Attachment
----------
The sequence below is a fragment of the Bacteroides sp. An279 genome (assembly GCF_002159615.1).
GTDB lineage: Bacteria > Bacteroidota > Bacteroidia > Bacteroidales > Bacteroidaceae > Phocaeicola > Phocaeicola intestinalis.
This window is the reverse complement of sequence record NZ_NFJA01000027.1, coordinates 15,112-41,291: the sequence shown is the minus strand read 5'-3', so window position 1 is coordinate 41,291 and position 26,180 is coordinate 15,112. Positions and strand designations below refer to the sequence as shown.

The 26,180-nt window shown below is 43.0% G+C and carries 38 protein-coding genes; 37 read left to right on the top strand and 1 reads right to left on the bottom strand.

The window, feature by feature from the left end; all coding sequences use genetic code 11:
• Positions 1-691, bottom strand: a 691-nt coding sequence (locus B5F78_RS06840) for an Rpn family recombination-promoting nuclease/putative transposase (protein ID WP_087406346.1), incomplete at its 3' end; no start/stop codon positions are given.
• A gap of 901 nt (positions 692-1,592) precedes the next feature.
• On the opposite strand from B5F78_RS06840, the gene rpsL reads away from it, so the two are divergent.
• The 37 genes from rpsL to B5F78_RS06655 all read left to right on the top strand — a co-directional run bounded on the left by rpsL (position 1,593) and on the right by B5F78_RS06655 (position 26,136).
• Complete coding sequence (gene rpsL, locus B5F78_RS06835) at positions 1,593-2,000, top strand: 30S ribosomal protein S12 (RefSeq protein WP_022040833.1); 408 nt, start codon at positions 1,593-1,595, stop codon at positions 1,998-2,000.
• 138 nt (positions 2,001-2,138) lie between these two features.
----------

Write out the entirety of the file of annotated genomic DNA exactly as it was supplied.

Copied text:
The sequence below is a fragment of the Bacteroides sp. An279 genome (assembly GCF_002159615.1).
GTDB lineage: Bacteria > Bacteroidota > Bacteroidia > Bacteroidales > Bacteroidaceae > Phocaeicola > Phocaeicola intestinalis.
This window is the reverse complement of sequence record NZ_NFJA01000027.1, coordinates 15,112-41,291: the sequence shown is the minus strand read 5'-3', so window position 1 is coordinate 41,291 and position 26,180 is coordinate 15,112. Positions and strand designations below refer to the sequence as shown.

The 26,180-nt window shown below is 43.0% G+C and carries 38 protein-coding genes; 37 read left to right on the top strand and 1 reads right to left on the bottom strand.

The window, feature by feature from the left end; all coding sequences use genetic code 11:
• Positions 1-691, bottom strand: a 691-nt coding sequence (locus B5F78_RS06840) for an Rpn family recombination-promoting nuclease/putative transposase (protein ID WP_087406346.1), incomplete at its 3' end; no start/stop codon positions are given.
• A gap of 901 nt (positions 692-1,592) precedes the next feature.
• On the opposite strand from B5F78_RS06840, the gene rpsL reads away from it, so the two are divergent.
• The 37 genes from rpsL to B5F78_RS06655 all read left to right on the top strand — a co-directional run bounded on the left by rpsL (position 1,593) and on the right by B5F78_RS06655 (position 26,136).
• Complete coding sequence (gene rpsL, locus B5F78_RS06835) at positions 1,593-2,000, top strand: 30S ribosomal protein S12 (RefSeq protein WP_022040833.1); 408 nt, start codon at positions 1,593-1,595, stop codon at positions 1,998-2,000.
• 138 nt (positions 2,001-2,138) lie between these two features.